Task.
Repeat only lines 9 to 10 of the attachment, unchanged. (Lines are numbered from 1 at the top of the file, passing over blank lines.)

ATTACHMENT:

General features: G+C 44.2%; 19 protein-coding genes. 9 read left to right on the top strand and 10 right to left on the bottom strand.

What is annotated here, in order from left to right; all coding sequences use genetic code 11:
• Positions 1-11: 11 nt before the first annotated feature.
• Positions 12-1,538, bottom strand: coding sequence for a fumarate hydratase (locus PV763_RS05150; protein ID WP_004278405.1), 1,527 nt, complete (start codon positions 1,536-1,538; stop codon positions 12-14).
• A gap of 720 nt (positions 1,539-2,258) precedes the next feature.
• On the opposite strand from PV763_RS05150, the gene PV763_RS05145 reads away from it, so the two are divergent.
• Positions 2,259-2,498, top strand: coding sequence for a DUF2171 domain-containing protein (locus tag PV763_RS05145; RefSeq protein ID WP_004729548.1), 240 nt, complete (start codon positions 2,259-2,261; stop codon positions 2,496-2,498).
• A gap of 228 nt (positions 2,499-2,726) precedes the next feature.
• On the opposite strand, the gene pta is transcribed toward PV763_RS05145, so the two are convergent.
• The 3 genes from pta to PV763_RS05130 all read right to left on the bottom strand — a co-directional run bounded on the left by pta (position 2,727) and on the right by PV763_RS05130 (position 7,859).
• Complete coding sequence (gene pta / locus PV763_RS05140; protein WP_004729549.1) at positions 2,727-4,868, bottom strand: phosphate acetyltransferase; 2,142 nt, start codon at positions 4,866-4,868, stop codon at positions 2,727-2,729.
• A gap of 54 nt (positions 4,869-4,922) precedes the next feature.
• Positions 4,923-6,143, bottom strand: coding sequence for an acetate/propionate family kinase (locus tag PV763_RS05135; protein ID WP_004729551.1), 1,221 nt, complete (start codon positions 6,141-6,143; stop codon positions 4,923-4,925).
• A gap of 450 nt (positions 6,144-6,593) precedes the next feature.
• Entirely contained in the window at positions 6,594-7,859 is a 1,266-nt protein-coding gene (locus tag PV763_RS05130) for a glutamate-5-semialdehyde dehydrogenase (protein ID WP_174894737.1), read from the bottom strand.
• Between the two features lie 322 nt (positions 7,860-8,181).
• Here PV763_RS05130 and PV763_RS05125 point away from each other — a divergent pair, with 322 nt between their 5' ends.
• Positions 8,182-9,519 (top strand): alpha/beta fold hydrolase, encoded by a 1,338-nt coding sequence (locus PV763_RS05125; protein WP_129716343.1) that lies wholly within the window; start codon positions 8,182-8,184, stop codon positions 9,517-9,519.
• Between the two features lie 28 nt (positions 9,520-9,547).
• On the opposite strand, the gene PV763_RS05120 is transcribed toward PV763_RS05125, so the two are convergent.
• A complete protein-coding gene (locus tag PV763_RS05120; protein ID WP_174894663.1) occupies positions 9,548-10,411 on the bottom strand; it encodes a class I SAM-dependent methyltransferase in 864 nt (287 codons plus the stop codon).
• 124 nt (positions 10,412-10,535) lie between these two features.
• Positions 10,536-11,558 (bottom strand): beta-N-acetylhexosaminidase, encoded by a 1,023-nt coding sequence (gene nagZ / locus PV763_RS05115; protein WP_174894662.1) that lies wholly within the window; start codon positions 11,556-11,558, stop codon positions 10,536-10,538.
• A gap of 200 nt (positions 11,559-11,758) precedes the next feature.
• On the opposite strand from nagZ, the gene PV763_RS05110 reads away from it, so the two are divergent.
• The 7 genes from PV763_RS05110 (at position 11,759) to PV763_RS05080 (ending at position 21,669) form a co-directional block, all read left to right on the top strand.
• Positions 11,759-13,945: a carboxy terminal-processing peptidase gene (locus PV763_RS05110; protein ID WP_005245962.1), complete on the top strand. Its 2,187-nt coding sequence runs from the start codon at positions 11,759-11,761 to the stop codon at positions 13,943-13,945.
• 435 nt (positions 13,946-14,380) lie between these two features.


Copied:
• On the opposite strand, the gene pta is transcribed toward PV763_RS05145, so the two are convergent.
• The 3 genes from pta to PV763_RS05130 all read right to left on the bottom strand — a co-directional run bounded on the left by pta (position 2,727) and on the right by PV763_RS05130 (position 7,859).